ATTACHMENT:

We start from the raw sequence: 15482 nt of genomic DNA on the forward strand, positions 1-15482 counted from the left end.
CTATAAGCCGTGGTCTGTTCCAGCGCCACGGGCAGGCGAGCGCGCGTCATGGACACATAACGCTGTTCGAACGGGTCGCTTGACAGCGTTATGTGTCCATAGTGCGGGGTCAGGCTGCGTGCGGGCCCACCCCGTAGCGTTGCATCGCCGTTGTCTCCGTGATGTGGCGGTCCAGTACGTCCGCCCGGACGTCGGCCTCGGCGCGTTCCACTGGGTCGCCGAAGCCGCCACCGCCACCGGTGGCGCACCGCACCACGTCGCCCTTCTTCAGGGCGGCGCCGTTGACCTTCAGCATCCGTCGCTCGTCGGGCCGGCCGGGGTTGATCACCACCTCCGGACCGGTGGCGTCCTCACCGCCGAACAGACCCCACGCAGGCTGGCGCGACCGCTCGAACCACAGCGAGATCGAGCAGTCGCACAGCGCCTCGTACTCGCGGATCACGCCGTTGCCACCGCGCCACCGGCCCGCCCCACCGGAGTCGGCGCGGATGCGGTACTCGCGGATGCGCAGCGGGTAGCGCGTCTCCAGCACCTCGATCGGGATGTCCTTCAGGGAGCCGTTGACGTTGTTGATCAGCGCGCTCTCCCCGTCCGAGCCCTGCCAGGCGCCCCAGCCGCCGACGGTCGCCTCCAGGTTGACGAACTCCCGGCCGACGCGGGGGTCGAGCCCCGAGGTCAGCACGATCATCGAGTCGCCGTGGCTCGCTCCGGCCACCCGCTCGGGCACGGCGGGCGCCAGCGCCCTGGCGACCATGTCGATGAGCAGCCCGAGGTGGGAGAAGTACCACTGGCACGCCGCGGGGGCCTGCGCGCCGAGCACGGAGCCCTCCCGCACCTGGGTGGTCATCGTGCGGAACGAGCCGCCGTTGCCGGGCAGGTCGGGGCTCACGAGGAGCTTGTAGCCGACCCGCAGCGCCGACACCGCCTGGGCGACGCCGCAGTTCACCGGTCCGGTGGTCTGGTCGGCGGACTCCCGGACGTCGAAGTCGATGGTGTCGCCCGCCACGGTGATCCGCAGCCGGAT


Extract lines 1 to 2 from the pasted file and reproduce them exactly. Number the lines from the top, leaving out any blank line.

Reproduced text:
We start from the raw sequence: 15482 nt of genomic DNA on the forward strand, positions 1-15482 counted from the left end.
CTATAAGCCGTGGTCTGTTCCAGCGCCACGGGCAGGCGAGCGCGCGTCATGGACACATAACGCTGTTCGAACGGGTCGCTTGACAGCGTTATGTGTCCATAGTGCGGGGTCAGGCTGCGTGCGGGCCCACCCCGTAGCGTTGCATCGCCGTTGTCTCCGTGATGTGGCGGTCCAGTACGTCCGCCCGGACGTCGGCCTCGGCGCGTTCCACTGGGTCGCCGAAGCCGCCACCGCCACCGGTGGCGCACCGCACCACGTCGCCCTTCTTCAGGGCGGCGCCGTTGACCTTCAGCATCCGTCGCTCGTCGGGCCGGCCGGGGTTGATCACCACCTCCGGACCGGTGGCGTCCTCACCGCCGAACAGACCCCACGCAGGCTGGCGCGACCGCTCGAACCACAGCGAGATCGAGCAGTCGCACAGCGCCTCGTACTCGCGGATCACGCCGTTGCCACCGCGCCACCGGCCCGCCCCACCGGAGTCGGCGCGGATGCGGTACTCGCGGATGCGCAGCGGGTAGCGCGTCTCCAGCACCTCGATCGGGATGTCCTTCAGGGAGCCGTTGACGTTGTTGATCAGCGCGCTCTCCCCGTCCGAGCCCTGCCAGGCGCCCCAGCCGCCGACGGTCGCCTCCAGGTTGACGAACTCCCGGCCGACGCGGGGGTCGAGCCCCGAGGTCAGCACGATCATCGAGTCGCCGTGGCTCGCTCCGGCCACCCGCTCGGGCACGGCGGGCGCCAGCGCCCTGGCGACCATGTCGATGAGCAGCCCGAGGTGGGAGAAGTACCACTGGCACGCCGCGGGGGCCTGCGCGCCGAGCACGGAGCCCTCCCGCACCTGGGTGGTCATCGTGCGGAACGAGCCGCCGTTGCCGGGCAGGTCGGGGCTCACGAGGAGCTTGTAGCCGACCCGCAGCGCCGACACCGCCTGGGCGACGCCGCAGTTCACCGGTCCGGTGGTCTGGTCGGCGGACTCCCGGACGTCGAAGTCGATGGTGTCGCCCGCCACGGTGATCCGCAGCCGGAT